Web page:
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Topic # 93722 28-Nov-2011 11:39
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http://www.stuff.co.nz/technology/digital-living/6045189/NZ-internet-a-deterrent-to-online-TV

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  Reply # 550873 28-Nov-2011 11:47
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As I said on Twitter, this is a lame excuse. Other providers use cache and CDN to distribute content locally, which reduces the reliance on international links.





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  Reply # 550874 28-Nov-2011 11:50
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Netflix heavily uses Amazon services (S3 etc), Amazon has no presence here hence no Netflix.

Plus existing regional distribution rights are a minefield. 

 
 
 
 


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  Reply # 550875 28-Nov-2011 11:51
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Yes, but then they can't blame our model. It's their choice of CDN... They could use Akamai, as Apple does.




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  Reply # 550878 28-Nov-2011 11:55
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Agree, the technological arguments against it seem pretty lightweight.  I'd imagine a much bigger barrier is the local rights, and namely Sky having them all sewn up?

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  Reply # 550884 28-Nov-2011 12:00
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freitasm: Yes, but then they can't blame our model. It's their choice of CDN... They could use Akamai, as Apple does.


Akamai has a streaming service but for Netflix I don't think their service is flexible or customisable enough to be an option.

ie: Netflix has built large amount of unique tooling in order to provide their service how they do... those things just don't run on Akamai.

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  Reply # 550885 28-Nov-2011 12:02
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Were they complaining about the cost of getting the data to NZ, or that as end users our plans are too small?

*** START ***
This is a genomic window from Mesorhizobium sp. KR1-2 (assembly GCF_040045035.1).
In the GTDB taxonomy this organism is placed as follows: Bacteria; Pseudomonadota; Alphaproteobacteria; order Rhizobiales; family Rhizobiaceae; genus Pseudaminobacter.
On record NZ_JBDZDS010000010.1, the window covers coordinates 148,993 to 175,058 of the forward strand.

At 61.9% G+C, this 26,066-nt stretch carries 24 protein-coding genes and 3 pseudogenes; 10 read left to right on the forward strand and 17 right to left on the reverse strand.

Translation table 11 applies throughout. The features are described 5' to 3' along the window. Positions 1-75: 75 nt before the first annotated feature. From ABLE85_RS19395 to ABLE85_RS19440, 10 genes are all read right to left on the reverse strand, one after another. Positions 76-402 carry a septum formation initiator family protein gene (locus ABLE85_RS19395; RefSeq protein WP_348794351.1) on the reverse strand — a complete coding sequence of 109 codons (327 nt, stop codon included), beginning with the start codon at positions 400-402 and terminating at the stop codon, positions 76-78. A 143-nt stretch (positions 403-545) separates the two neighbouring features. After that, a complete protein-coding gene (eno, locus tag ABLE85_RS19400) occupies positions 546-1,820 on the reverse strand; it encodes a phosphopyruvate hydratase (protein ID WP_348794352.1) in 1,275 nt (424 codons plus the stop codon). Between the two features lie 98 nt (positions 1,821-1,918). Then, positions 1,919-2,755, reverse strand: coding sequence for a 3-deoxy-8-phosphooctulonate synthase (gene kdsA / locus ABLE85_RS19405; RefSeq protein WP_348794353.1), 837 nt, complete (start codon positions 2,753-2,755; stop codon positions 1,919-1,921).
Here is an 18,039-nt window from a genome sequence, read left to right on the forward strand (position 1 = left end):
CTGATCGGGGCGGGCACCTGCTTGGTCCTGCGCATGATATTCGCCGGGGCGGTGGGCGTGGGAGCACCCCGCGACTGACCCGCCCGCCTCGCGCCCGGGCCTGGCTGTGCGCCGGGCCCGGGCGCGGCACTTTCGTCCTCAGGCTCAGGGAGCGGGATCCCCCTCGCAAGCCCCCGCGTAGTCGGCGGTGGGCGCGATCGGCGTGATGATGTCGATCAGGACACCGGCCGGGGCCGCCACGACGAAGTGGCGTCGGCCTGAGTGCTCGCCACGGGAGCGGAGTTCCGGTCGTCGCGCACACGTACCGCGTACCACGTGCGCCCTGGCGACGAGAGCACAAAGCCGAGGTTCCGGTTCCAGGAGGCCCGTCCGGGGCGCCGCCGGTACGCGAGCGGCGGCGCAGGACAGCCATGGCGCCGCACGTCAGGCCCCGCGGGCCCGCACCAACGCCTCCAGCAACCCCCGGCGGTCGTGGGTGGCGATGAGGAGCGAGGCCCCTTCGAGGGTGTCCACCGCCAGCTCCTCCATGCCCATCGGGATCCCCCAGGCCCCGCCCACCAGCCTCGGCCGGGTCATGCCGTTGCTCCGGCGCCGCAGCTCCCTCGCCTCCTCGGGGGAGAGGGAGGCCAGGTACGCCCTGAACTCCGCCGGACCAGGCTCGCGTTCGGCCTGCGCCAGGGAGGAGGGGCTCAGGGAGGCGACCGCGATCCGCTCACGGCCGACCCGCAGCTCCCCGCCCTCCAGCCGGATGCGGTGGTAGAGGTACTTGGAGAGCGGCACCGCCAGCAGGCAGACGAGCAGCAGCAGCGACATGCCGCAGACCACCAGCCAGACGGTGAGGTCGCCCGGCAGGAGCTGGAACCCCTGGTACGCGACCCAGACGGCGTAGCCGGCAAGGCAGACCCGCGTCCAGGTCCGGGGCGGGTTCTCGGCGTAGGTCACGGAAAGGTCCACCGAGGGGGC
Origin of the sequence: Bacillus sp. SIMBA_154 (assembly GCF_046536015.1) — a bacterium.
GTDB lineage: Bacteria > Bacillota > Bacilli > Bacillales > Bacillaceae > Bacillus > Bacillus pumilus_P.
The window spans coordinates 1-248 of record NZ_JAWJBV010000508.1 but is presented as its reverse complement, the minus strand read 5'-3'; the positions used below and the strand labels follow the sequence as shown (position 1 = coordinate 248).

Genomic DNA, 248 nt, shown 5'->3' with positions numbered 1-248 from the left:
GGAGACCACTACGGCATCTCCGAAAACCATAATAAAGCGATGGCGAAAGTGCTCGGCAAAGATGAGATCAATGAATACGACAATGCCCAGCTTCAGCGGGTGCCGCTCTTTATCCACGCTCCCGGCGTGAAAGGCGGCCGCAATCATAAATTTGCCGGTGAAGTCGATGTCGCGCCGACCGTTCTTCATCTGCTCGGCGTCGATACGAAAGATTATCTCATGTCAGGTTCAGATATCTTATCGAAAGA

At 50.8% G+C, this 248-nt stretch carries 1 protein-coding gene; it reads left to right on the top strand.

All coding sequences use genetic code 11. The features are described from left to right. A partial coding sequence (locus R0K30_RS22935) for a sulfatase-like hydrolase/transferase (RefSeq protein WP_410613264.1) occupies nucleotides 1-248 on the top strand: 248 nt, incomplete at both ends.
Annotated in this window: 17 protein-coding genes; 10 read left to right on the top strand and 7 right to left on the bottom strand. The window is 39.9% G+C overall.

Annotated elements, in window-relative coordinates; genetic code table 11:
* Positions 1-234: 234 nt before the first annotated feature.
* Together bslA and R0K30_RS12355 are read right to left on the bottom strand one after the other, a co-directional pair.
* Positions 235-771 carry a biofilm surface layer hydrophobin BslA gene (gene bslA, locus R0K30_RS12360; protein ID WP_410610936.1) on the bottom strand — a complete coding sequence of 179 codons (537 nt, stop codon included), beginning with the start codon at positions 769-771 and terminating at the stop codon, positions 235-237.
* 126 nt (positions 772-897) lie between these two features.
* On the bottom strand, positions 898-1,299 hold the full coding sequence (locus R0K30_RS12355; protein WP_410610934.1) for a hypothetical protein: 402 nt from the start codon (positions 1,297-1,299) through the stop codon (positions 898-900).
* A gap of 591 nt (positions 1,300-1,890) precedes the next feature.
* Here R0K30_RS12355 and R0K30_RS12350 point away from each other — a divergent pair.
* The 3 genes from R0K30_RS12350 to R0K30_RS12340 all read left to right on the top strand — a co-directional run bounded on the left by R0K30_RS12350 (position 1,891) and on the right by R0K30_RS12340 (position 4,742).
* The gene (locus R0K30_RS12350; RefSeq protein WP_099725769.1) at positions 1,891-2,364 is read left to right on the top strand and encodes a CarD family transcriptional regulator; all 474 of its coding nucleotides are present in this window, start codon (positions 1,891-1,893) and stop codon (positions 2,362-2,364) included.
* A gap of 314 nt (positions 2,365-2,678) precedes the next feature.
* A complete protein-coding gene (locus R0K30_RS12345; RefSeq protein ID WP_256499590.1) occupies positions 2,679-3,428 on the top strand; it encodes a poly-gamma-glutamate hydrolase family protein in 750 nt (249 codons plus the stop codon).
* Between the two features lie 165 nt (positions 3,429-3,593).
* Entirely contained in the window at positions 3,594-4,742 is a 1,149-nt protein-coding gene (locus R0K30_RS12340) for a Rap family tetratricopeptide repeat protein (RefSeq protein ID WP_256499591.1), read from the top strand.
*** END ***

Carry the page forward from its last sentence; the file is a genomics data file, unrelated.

Regardless it did seem to be a cop out, especially the latter, that's my problem, not yours. I'll decide how to use my internet.

I agree with jonb, I'd pick it's Sky. I remember having a twitter conversation with Setanta AU, Sky has the rights to the English premier league and a few others, but as far as I know only broadcast a small selection of the games, and because of this you cannot (officially) as a private citizen obtain a Setanta subscription for use in NZ because they are not allowed to broadcast that content here.





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  Reply # 550890 28-Nov-2011 12:12
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freitasm: Yes, but then they can't blame our model. It's their choice of CDN... They could use Akamai, as Apple does.


Thats only one part of the problem though. There is still the issue of relatively low data caps. I have a 60GB cap, and I regularly get the "80% used" warning email from my ISP. This is without streaming a lot of video content.

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  Reply # 550892 28-Nov-2011 12:12
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jonb: I'd imagine a much bigger barrier is the local rights, and namely Sky having them all sewn up?


Pretty much. Sky are the people who would get spanked by NetFlix or any pay per view via internet service like this.

They also have very deep pockets from selling New Zealanders pay TV package deals for a long time now. This means a lot of pull where it counts.  

This is very sad but it means the options are:

  1. take what you get via Freeview, Sky, the local vid shop.
  2. illegally download stuff and risk the penalty. This also means not paying for stuff you like making it less likely there will be more stuff you like in future.
  3. break the NetFlix T&Cs but using a VPN or DNS. 
It's a real shame.